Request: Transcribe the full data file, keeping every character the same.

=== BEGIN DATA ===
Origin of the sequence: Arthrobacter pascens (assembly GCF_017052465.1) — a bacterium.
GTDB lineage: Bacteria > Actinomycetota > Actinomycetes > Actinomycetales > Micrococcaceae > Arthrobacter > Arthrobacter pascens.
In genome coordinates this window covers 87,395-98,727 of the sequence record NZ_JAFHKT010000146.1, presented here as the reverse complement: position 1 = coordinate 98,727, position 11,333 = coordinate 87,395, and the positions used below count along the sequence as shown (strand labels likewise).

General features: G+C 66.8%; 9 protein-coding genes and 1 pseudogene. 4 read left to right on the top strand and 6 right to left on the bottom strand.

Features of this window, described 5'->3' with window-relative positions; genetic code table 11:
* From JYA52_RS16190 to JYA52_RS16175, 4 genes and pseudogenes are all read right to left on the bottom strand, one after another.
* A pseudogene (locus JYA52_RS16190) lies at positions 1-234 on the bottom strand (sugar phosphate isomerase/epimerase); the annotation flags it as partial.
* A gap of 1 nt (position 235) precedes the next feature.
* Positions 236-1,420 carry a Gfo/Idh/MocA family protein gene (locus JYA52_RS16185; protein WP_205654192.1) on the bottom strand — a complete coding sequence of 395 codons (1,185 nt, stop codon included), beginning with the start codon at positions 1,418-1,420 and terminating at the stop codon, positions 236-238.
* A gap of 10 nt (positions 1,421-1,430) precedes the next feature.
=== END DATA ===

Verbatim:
Origin of the sequence: Arthrobacter pascens (assembly GCF_017052465.1) — a bacterium.
GTDB lineage: Bacteria > Actinomycetota > Actinomycetes > Actinomycetales > Micrococcaceae > Arthrobacter > Arthrobacter pascens.
In genome coordinates this window covers 87,395-98,727 of the sequence record NZ_JAFHKT010000146.1, presented here as the reverse complement: position 1 = coordinate 98,727, position 11,333 = coordinate 87,395, and the positions used below count along the sequence as shown (strand labels likewise).

General features: G+C 66.8%; 9 protein-coding genes and 1 pseudogene. 4 read left to right on the top strand and 6 right to left on the bottom strand.

Features of this window, described 5'->3' with window-relative positions; genetic code table 11:
* From JYA52_RS16190 to JYA52_RS16175, 4 genes and pseudogenes are all read right to left on the bottom strand, one after another.
* A pseudogene (locus JYA52_RS16190) lies at positions 1-234 on the bottom strand (sugar phosphate isomerase/epimerase); the annotation flags it as partial.
* A gap of 1 nt (position 235) precedes the next feature.
* Positions 236-1,420 carry a Gfo/Idh/MocA family protein gene (locus JYA52_RS16185; protein WP_205654192.1) on the bottom strand — a complete coding sequence of 395 codons (1,185 nt, stop codon included), beginning with the start codon at positions 1,418-1,420 and terminating at the stop codon, positions 236-238.
* A gap of 10 nt (positions 1,421-1,430) precedes the next feature.